Monday, March 29, 2010

A Few Days Late and A Buncha Dollars Short

If you're a cynical jerk like me, you found the other day's news about Ian Desmond wresting the starting job from Cristian Guzman to be amazing in that I was surprised that the team actually made the right move.  I'm just not used to that.  (Odd too in that the Guzman news happened what?  yesterday?  But because of the way news floats through the series of tubes, it seems like ages ago.)

It's the right move, as I've said a few times.   Guzman has no future here; Desmond possibly does.  End of analysis.

But what kind of player is Ian?  Change is nice.  Change for change's sake isn't necessarily.  And sometimes, as your tea-party-loving friends will tell you, change leads to a bunch of crap.

Here's Ian's minor league record.  Check 'em out.  I'd recommend hitting the 'hide partial seasons' link at the top, so you can get a measure of his progress.

What do you see?  You see three seasons where the best you'd say is "Yuck!"  You see a 2008 where you'd upgrade that to a "meh."  

So you're left with two good seasons, last year and 2007.  And one of those, well, honestly, both, require some caveats.

First is '07.   His .264/.357/.432 line was put up all at Potomac.  It's a decent line.  So-so average.  30 doubles and 14 homers mean decent power for an infielder.  50-something walks... good, not great.  It's the line of a non-terrible player, but hardly the line of a superstar.  What's worrisome about it, though, is that this was his third straight year at Potomac.   He had already put up 650 or so ABs in the league, so you'd hope that he'd finally learn how to adapt.  When players repeat, they tend to naturally improve.  So should that worry us a bit?

But it's his '09 season that's propelling him forward. .330/ .401/ .477 is a terrific line.  But here's the thing: do you really believe that a player who hit .259 in his minor league career is suddenly a .350 hitter?  nope.  It's possible that some of it's improvement; that he's learned to be a better hitter with experience.  But he ain't Tony Gwynn.  (Working in his favor though, is that he actually improved when they promoted him from Double-A to Triple-A, which is a good sign.)  If you believe that he's not really a .330 hitter, than you've gotta assume that some of that's a fluke.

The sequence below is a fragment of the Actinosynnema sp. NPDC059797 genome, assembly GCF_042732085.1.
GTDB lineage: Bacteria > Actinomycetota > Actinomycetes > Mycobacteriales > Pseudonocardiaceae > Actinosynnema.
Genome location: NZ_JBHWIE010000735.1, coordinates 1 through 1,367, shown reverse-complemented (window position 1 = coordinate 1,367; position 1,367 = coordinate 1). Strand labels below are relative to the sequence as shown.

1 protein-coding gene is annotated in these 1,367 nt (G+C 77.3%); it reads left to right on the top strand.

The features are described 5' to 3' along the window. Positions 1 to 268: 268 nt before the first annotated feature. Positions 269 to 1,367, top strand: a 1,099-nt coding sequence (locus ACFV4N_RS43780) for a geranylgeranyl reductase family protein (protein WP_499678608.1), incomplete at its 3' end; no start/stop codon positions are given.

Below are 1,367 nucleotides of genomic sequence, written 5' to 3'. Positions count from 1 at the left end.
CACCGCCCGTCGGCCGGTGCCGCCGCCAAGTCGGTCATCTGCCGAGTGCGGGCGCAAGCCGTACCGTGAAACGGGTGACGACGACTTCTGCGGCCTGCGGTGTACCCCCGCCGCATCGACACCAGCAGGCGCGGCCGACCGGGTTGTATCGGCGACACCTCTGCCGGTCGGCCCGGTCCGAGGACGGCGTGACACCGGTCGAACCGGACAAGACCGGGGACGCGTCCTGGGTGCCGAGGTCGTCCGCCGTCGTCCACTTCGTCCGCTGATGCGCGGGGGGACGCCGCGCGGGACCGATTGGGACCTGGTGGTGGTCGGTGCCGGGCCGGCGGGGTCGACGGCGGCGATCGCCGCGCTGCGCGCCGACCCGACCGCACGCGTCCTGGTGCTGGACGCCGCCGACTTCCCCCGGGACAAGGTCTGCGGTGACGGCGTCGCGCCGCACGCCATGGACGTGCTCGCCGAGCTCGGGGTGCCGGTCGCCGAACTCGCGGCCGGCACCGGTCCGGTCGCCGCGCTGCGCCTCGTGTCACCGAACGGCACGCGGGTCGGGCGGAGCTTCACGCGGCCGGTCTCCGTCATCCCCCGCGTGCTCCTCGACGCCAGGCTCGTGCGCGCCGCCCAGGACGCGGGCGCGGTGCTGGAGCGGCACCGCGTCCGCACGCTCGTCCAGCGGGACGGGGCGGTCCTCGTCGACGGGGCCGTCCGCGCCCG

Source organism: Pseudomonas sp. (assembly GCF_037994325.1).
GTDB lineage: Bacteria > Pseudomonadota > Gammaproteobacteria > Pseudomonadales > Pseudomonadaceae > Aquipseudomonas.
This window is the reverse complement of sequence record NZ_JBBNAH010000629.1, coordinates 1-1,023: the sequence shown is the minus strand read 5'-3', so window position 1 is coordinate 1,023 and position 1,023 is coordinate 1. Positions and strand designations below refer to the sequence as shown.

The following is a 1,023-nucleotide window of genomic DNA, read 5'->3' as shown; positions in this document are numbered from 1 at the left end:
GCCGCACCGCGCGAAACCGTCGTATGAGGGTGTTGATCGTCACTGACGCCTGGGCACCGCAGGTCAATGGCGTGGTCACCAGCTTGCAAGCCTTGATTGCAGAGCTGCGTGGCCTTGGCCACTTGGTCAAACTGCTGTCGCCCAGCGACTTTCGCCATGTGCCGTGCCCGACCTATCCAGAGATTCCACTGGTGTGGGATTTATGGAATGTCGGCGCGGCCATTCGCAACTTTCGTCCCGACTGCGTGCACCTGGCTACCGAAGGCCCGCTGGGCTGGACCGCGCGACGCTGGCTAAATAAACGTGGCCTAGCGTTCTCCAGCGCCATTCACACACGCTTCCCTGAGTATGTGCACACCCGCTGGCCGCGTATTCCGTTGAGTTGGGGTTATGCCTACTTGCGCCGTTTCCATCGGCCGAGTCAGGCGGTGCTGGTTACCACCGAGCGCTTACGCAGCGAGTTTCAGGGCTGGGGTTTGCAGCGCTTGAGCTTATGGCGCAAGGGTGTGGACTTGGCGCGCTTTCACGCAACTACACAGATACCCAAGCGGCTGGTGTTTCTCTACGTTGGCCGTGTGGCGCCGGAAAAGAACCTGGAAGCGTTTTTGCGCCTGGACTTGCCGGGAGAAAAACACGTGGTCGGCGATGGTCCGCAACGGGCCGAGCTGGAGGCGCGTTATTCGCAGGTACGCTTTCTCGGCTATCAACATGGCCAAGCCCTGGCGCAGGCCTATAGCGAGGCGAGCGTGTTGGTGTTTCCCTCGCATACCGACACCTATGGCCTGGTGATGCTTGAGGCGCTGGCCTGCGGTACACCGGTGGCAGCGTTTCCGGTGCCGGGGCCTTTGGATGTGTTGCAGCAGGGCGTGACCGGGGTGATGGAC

So just play a little thought experiment.  Let's say he really did improve and is a .280 hitter; the rest is luck.  Knock .050 worth of singles out, and you're looking at a .280/.351/.427 line.  You'd still take that, wouldn't you?

So even though his Triple-A performance is a bit fluky, there's still the makings of a solid player in there.

What impressed me last year when he finally came up was the power.  The .561 slugging sorta makes that an obvious point.  But think about how often you saw him drive the ball to the warning track; even his outs were smoked.   He was a decent doubles hitter in the minors, and that often portends future power.  As long as he doesn't suddenly think he's Babe Ruth, maybe he's got a chance to turn into a poor man's JJ Hardy?

A quick note on defense.  You hear the phrase (as if it's a Word macro) about how he "has difficulty with the routine plays."  You know how else has difficulty with the routine plays?  Ryan "let me stare at this ball in my glove before I chuck it wildly past first" Zimmerman.  Despite the occasional error, we recognize that he's a great fielder.

I'm not suggesting that Desmond's that level of fielder.  I really don't know, and neither do you.  Time, as we'll certainly see, will tell.  But if he does have problems with the "routine play" and that's all you focus on, you could be missing half the game, as you'd be if that's all you focused on with Zimmerman.

And let's not forget that the man he's replacing isn't a gold glover.  Guzman has slightly below average range, and a mediocre arm.   Guzman, on average, makes 15-20 errors a year.  Let's say Desmond stinks the park up and makes 35 errors. (Mark Reynolds, at 34, is the only player to make more than 30 in the last 4 seasons.)  That's what?  Maybe 15-20 more plays that Guzman would've made than Desmond?  15-20 more outs that our young pitching staff would have to make?

How many more balls do you think that Ian Desmond, with his young legs, is going to get to than a hobbling Guzman with creaky bunions?  Think that worst case he can get to those 15-20 more balls, basically (not exactly, but basically) making up for the difference?  That's one more play every 8-10 games.  Think Ian can do it?

I certainly do.

So enough with the "routine play" stuff.

And finally, here's what the projections say:
Bill James: .282 / .338/ .432
CHONE: .265/ .326/ .412
Marcel: .280/ .343/ .472
ZIPS: .270/ .334/ .388

Not a superstar, but a very useful player, no?


  • yes, a useful player. and still several years from his prime. the Nats made the right decision, for once.

    let's hope the first time he goes 2-for-17 Riggles doesn't start to feel his collar tighten and go right back to the "dependable" veteran.

    By Blogger Dave Nichols, at 3/29/2010 9:45 PM  

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